Thursday, April 2, 2020

Terrence McNally: Every Act of Life. A Review (Review #1377) Watch Every Act of Life | Prime Video

As of this writing, over 46,000 people have died from the coronavirus or Covid-19. Among those is playwright Terrence McNally. The documentary Terrence McNally: Every Act of Life (also known as Every Act of Life) covers his life, career and activism. While it is a good primer for one looking to learn more about McNally, it is geared more for those who already know who he is.

 McNally always wanted to be a writer, but did not know what kind of writer. Leaving his hometown of Corpus Christi, Texas for Columbia University and the bright lights of New York City, here he could indulge not just his artistic aspirations but his homosexual desires. He found himself the lover to playwright Edward Albee and tutor to John Steinbeck's sons. With such a wealth of inspiration, it is not long before he starts writing for the theater.

While his first play And Things That Go Bump in the Night bombs big time, he soon starts crafting plays specifically for favorite actors such as James Coco and Doris Roberts. Still his talent clashes with his drinking, until Angela Lansbury steps in. Giving up the booze, he finds his first real success with Frankie and Johnny in the Claire de Lune.  He continues to write, primarily but not exclusively on gay themes, and expands his repertoire to musicals such as The Rink, Kiss of the Spider Woman and The Full Monty. He also finds peace and love: the former through Indian theology and the latter through his eventual life partner Tom Kirdahy.

The death of one of his past lovers, actor Robert Drivas, from AIDS spurs greater activism against the disease. As he comes to the closing of his life, he can reflect on his life and works both theatrical and personal.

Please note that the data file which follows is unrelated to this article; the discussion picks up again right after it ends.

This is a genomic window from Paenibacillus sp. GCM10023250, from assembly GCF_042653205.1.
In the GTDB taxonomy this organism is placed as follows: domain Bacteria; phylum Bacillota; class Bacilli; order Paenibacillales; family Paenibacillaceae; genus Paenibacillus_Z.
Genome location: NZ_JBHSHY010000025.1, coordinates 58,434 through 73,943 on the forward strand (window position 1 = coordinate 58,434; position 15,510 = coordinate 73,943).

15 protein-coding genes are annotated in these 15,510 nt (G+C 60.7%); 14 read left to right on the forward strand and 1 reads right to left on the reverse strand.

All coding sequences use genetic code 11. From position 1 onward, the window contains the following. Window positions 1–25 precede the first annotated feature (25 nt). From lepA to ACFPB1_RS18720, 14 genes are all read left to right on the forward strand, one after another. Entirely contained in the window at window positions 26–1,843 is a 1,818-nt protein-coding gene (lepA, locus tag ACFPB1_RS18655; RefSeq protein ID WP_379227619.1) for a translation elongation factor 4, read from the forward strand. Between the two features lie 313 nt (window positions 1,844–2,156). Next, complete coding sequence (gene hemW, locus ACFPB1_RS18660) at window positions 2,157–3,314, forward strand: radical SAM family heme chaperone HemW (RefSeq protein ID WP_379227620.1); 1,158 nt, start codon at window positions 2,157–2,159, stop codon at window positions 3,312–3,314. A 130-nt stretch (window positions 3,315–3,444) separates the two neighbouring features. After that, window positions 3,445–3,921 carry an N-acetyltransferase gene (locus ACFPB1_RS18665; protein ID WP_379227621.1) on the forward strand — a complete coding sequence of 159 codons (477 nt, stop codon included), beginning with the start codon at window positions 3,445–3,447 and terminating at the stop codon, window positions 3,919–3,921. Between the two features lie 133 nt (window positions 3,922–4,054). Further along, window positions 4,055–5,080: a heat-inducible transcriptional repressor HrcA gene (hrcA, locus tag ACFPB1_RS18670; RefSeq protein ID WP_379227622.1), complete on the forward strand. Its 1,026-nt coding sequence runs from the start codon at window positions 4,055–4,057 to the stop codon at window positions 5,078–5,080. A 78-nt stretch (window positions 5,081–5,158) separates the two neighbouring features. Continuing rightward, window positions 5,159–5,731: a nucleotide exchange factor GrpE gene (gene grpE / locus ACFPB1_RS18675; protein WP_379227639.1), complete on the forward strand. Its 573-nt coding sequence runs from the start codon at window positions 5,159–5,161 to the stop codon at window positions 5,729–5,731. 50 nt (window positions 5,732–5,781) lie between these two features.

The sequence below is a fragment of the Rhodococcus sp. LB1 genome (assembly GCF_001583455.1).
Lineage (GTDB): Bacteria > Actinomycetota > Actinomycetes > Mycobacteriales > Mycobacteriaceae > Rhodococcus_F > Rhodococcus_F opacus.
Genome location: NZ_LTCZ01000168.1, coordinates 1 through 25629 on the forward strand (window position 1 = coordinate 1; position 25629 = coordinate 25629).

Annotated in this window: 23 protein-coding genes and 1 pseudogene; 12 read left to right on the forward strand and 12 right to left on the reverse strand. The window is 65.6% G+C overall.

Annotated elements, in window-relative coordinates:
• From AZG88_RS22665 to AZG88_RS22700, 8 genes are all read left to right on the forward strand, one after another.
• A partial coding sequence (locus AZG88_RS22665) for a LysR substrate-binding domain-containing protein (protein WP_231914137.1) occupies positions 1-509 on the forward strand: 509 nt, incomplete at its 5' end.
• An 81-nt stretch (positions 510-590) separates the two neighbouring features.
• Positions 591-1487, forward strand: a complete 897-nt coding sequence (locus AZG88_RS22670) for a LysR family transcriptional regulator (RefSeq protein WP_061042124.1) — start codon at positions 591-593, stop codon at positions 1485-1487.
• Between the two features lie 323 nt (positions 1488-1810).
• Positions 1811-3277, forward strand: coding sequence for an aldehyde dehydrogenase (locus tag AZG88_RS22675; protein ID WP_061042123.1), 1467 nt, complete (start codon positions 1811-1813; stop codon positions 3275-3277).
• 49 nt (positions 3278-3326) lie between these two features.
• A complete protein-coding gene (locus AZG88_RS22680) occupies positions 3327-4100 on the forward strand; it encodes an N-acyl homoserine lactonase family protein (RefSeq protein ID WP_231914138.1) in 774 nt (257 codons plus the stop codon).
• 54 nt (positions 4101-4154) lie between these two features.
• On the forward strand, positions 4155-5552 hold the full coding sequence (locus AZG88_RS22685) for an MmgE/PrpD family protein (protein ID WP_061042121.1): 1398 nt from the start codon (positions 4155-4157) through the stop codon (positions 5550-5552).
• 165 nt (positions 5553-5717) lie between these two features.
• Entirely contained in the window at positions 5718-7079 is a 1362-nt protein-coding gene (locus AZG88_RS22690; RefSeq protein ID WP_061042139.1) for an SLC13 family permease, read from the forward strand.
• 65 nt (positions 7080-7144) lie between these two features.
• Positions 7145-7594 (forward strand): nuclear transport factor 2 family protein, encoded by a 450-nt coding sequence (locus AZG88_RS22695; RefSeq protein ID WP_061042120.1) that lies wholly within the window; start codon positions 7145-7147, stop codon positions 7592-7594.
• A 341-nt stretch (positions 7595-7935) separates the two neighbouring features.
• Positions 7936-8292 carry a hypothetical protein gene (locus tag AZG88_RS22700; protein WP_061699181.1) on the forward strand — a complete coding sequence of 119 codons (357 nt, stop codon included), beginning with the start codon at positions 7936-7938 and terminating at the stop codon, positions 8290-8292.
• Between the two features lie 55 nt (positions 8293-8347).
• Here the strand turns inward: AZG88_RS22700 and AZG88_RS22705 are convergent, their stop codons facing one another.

Every Act of Life' Review | Hollywood ReporterAgain, while Every Act of Life makes for a good overview of McNally's theatrical output, those not acquainted with his work will find little to make them explore said output. Take for the example the controversy over Corpus Christi, a play late in his career that recasts Jesus Christ as a gay man. There was scandal and outrage over this, but Every Act of Life barely touches on it. As far as I remember I don't think McNally was even asked about the controversy surrounding Corpus Christi, let alone as to why he opted to take a figure many hold to be God in human form and play with the sexuality of said figure.

Was it done to mock Christ or Christianity? Was it done to be allegory? Was there any motive or motivation? Every Act of Life does not answer that.

Every Act of Life also does not give non-McNally acquainted people a reason to flock to his plays. What exactly makes Andre's Mother so important? Same for Frankie and Johnnie? The latter is surprising given that it revolves around a heterosexual romance, apparently a rare play where homosexuality or the gay life was not involved. Most of his plays, if Every Act of Life is understood, is about the gay world, which is fine but are the plays actually good?

Global Peace Film Festival opens with bio-doc Every Act of Life ...
Tyne Daly, another McNally acolyte, reads a monologue from his play A Perfect Ganesh (I'm assuming as the Hindu god Ganesha) and to be perfectly frank it sounds like gibberish. The monologue goes on about how "I" is the ant in the picnic basket and the hand that squashes it. I heard it and asked myself, "What kind of rubbish is this?"

I was, however, intrigued by The Rink, his first collaboration with composer John Kander and Kander's usual partner Fred Ebb. A musical about a mother and daughter running a skating rink starring Chita Rivera and LIZA!? 

We do get bits of information about McNally's private life (who would have figured he'd have a genuine love affair with a woman, fellow playwright Wendy Wasserstein) and the actors interviewed for Every Act of Life clearly have a great deal of affection and respect for him. It's no surprise: from Nathan Lane and Christine Baranski to F. Murray Abraham, Rita Moreno and Patrick Wilson, McNally had a knack for writing plays specifically for them.

Other parts though are a bit opaque. "Until I went to India I had always experienced life as the conflict between regret for the past and and sort of a dread of the future". I figure that means he found inner peace in Hinduism, but that is not explored or even brought up again.

You do leave Every Act of Life liking McNally, who comes across as slightly self-effacing and pleasant, passionate, creative and loyal. It's a credit to him as a playwright that his loyalty was returned tenfold. However, unless you know a bit about him prior to the film, you will feel you missed at least a couple of scenes form his Every Act of Life.     


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